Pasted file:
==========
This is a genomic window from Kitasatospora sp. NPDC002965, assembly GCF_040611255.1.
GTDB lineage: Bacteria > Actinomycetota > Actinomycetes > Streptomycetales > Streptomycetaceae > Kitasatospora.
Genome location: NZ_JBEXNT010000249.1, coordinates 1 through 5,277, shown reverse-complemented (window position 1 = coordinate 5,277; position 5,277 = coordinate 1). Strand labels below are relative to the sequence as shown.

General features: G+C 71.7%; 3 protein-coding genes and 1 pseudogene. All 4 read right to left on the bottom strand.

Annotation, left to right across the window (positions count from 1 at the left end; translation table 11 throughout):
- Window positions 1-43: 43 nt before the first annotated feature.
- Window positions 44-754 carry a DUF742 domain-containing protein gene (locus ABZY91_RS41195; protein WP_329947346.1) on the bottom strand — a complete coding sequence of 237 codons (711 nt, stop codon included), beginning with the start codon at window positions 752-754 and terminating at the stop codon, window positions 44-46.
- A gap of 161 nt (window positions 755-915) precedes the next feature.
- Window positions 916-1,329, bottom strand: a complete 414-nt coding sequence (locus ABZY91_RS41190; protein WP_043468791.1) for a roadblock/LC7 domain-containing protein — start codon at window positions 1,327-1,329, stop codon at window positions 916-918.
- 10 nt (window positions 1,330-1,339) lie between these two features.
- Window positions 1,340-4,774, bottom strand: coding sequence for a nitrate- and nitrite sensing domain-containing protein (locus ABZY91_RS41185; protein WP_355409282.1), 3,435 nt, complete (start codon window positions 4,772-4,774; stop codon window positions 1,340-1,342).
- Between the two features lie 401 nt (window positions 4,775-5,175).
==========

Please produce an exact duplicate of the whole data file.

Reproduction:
This is a genomic window from Kitasatospora sp. NPDC002965, assembly GCF_040611255.1.
GTDB lineage: Bacteria > Actinomycetota > Actinomycetes > Streptomycetales > Streptomycetaceae > Kitasatospora.
Genome location: NZ_JBEXNT010000249.1, coordinates 1 through 5,277, shown reverse-complemented (window position 1 = coordinate 5,277; position 5,277 = coordinate 1). Strand labels below are relative to the sequence as shown.

General features: G+C 71.7%; 3 protein-coding genes and 1 pseudogene. All 4 read right to left on the bottom strand.

Annotation, left to right across the window (positions count from 1 at the left end; translation table 11 throughout):
- Window positions 1-43: 43 nt before the first annotated feature.
- Window positions 44-754 carry a DUF742 domain-containing protein gene (locus ABZY91_RS41195; protein WP_329947346.1) on the bottom strand — a complete coding sequence of 237 codons (711 nt, stop codon included), beginning with the start codon at window positions 752-754 and terminating at the stop codon, window positions 44-46.
- A gap of 161 nt (window positions 755-915) precedes the next feature.
- Window positions 916-1,329, bottom strand: a complete 414-nt coding sequence (locus ABZY91_RS41190; protein WP_043468791.1) for a roadblock/LC7 domain-containing protein — start codon at window positions 1,327-1,329, stop codon at window positions 916-918.
- 10 nt (window positions 1,330-1,339) lie between these two features.
- Window positions 1,340-4,774, bottom strand: coding sequence for a nitrate- and nitrite sensing domain-containing protein (locus ABZY91_RS41185; protein WP_355409282.1), 3,435 nt, complete (start codon window positions 4,772-4,774; stop codon window positions 1,340-1,342).
- Between the two features lie 401 nt (window positions 4,775-5,175).